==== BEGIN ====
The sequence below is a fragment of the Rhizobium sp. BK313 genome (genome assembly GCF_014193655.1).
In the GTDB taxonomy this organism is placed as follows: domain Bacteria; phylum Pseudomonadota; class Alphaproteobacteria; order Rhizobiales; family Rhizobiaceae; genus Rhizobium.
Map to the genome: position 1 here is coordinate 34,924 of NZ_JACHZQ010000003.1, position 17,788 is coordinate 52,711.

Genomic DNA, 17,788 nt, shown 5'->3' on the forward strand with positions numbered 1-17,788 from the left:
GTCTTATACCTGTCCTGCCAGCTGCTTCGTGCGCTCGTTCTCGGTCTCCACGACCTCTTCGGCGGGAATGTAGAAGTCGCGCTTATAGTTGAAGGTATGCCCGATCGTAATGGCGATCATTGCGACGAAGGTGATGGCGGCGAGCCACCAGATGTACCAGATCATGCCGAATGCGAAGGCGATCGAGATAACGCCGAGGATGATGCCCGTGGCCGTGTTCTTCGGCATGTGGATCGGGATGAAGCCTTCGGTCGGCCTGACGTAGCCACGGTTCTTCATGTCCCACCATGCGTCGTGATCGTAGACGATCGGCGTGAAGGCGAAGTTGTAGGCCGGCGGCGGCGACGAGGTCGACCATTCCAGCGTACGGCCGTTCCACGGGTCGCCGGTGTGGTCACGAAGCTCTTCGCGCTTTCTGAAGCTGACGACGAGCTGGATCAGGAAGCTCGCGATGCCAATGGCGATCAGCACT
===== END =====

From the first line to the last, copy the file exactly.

The sequence below is a fragment of the Rhizobium sp. BK313 genome (genome assembly GCF_014193655.1).
In the GTDB taxonomy this organism is placed as follows: domain Bacteria; phylum Pseudomonadota; class Alphaproteobacteria; order Rhizobiales; family Rhizobiaceae; genus Rhizobium.
Map to the genome: position 1 here is coordinate 34,924 of NZ_JACHZQ010000003.1, position 17,788 is coordinate 52,711.

Genomic DNA, 17,788 nt, shown 5'->3' on the forward strand with positions numbered 1-17,788 from the left:
GTCTTATACCTGTCCTGCCAGCTGCTTCGTGCGCTCGTTCTCGGTCTCCACGACCTCTTCGGCGGGAATGTAGAAGTCGCGCTTATAGTTGAAGGTATGCCCGATCGTAATGGCGATCATTGCGACGAAGGTGATGGCGGCGAGCCACCAGATGTACCAGATCATGCCGAATGCGAAGGCGATCGAGATAACGCCGAGGATGATGCCCGTGGCCGTGTTCTTCGGCATGTGGATCGGGATGAAGCCTTCGGTCGGCCTGACGTAGCCACGGTTCTTCATGTCCCACCATGCGTCGTGATCGTAGACGATCGGCGTGAAGGCGAAGTTGTAGGCCGGCGGCGGCGACGAGGTCGACCATTCCAGCGTACGGCCGTTCCACGGGTCGCCGGTGTGGTCACGAAGCTCTTCGCGCTTTCTGAAGCTGACGACGAGCTGGATCAGGAAGCTCGCGATGCCAATGGCGATCAGCACT